October 13, 1933: "A lookout tower, 40 feet high, is being built on Porphyry peak, southwest of King's hill which overlooks the Sheep creek drainage and west." (Independent - Helena)
December 15, 1933: "A 40-foot tower, capable of holding a 12 by 14 lookout house, has been built at Porphry peak near the King's hill cabin." (The Independent Record)
August 10, 1946: "Lookouts at Williams mountain in the Tenderfoot district and at Porphyry peak on King's hill reported a fire this side of Ringling near Black Butte, and the county crew, supervised by Sheriff Mike Bergan, was taken out to fight it." (The Independent Record)
September 23, 1952: "Two Montana honeymooners are up in the clouds--8,295 feet up to be exact. Don Peterson, 23, and his 19-year-old bride, Adair, are honeymooning in a one-room glass house on top of 8,295-foot Porphyry Peak. The house is perched atop a 40-foot tower. Don and Adair are fire lookouts for the U.S. Forest Service. 'Living in a 14-foot square room isn't bad when you get used to it,' Don says. 'During winds, the house sways and jerks but you get so you like it.' And though the house is glass all the way around, 'not many people are tall enough to see through the windows.' The Petersons are Washington State College students. They were married in Seattle last June. Adair is learning to cook with the help of a book designed for lookouts who bake biscuits in the clouds. The altitude makes her rely on sourdough. 'She does pretty good with it, too,' Don says between biscuits. Adair thinks she's lucky because Don 'will eat almost anything. But it's hard to fill him up in this altitude.' So far the Petersons haven't spotted any fires. Lightning storms keep them jumping, though. They recently checked 90 lightning strikes in three days. 'We don't stay up late because Don gets up about 5:30,' Adair says. He claims he gets her out of bed between 5:45 and 6:30, despite the cold mountain air. The couple use a lantern to read by and a wood stove for heat. They drive two miles down a bumpy road to get water. A wash tub serves for Saturday night baths. But roughing it is a small penalty to pay for all the time they have for each other. 'You can't go wrong with this,' they advise honeymooners. 'It's an ideal setup--enjoyable and healthy.'" (Greeley Tribune - Colorado)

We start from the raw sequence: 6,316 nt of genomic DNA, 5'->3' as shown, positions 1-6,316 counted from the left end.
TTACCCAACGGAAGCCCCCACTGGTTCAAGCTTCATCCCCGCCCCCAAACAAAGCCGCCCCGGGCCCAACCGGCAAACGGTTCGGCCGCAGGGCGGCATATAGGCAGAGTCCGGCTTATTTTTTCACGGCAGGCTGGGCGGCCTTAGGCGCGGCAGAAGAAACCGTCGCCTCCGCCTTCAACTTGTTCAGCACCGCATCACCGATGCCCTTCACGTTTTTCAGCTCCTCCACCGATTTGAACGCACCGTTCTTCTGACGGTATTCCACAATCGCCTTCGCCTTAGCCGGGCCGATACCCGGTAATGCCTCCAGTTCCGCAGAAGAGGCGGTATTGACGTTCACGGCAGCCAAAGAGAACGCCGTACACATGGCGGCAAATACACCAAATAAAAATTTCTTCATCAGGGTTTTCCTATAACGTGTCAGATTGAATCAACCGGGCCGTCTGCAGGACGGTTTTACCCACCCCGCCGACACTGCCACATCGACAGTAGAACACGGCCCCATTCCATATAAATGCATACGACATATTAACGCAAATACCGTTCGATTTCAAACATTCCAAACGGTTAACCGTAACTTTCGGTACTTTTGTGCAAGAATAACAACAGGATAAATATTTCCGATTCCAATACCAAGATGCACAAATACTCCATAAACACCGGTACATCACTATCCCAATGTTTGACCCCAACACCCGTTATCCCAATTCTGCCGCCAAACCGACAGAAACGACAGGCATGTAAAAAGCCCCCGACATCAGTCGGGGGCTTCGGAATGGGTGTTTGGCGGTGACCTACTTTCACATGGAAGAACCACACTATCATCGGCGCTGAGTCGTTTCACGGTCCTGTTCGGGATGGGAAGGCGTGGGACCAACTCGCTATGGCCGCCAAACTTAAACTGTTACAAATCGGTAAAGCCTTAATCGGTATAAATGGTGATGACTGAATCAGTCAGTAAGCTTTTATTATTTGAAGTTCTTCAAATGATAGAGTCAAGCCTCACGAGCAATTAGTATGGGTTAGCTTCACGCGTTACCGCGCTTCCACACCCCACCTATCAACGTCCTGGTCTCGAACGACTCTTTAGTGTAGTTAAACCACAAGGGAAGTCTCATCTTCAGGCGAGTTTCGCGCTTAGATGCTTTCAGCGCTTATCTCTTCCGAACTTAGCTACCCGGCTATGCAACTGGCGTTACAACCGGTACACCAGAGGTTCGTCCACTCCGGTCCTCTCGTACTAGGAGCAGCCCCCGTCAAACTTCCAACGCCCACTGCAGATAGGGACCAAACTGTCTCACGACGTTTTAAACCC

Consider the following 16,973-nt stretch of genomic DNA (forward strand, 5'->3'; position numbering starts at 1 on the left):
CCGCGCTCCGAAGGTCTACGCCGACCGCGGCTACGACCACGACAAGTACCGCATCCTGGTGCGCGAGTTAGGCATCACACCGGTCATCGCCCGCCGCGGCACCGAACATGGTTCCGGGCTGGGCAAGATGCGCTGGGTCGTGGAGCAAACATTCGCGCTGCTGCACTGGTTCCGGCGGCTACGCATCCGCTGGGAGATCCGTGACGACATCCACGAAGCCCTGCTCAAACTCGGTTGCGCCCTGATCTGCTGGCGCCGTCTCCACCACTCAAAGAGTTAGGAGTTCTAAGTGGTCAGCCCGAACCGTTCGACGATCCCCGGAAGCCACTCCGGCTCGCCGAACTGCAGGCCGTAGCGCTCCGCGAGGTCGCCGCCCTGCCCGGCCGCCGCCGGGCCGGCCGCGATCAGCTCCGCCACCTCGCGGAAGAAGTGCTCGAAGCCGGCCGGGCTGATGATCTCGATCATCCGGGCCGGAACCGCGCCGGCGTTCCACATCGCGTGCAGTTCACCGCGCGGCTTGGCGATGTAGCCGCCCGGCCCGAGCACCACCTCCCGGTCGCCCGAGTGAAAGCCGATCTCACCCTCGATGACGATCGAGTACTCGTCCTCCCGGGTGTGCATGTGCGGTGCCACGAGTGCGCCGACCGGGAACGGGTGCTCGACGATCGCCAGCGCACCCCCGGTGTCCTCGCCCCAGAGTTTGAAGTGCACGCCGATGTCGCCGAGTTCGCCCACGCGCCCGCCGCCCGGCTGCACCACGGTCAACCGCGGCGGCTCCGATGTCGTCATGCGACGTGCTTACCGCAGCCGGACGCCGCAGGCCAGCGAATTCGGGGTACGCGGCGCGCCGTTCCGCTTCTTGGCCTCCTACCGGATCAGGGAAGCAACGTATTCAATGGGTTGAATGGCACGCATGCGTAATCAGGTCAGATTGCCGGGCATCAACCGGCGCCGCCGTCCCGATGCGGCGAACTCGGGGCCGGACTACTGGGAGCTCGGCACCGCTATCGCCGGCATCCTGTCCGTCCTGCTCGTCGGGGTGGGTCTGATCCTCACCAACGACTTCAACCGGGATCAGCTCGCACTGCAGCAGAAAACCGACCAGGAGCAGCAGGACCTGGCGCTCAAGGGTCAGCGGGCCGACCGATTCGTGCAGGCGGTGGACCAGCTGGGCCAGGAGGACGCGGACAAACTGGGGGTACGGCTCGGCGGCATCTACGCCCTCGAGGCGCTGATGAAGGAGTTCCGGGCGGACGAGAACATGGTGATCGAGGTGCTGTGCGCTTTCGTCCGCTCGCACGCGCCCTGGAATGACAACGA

1960: A Region 6 flat roof lookout house was completed on a 40-foot timber tower.
August 1, 1968: "And there was an oddity in Forest Service lookout reports. The word from the Porphyry Peak station eight miles south of Neihart was 1 1/2 inches of snow fell overnight in the Little Belt Mountains. The Lewis and Clark National Forest lookout station is above 8,000 feet' (Billings Gazette)
National Geodetic Survey
DESIGNATION - PORPHYRY PID - RW0518 STATE/COUNTY- MT/MEAGHER COUNTRY - US USGS QUAD - KINGS HILL (1995)
DESCRIBED BY US GEOLOGICAL SURVEY 1959 LOCATED IN THE SW. QUARTER OF SEC. 33, T 13 N, R 8 E, AND ON THE DIVIDE THAT FORMS THE BOUNDARY BETWEEN CASCADE AND MEAGHER COUNTIES, MONTANA.
TO REACH FROM POST OFFICE AT NEIHART, MONTANA, GO S. ON U.S. HIGHWAY 89 FOR 8.8 MI. TO SUMMIT OF KINGS HILL PASS, TURN RIGHT (W.) ON RD. TO PORPHYRY LOOKOUT AND GO 1.5 MI. TO LOOKOUT AND STATION.
STATION MARK--STATION IS THE CENTER OF THE PORPHYRY FIRE LOOKOUT TOWER CONSTRUCTED IN 1959-1960.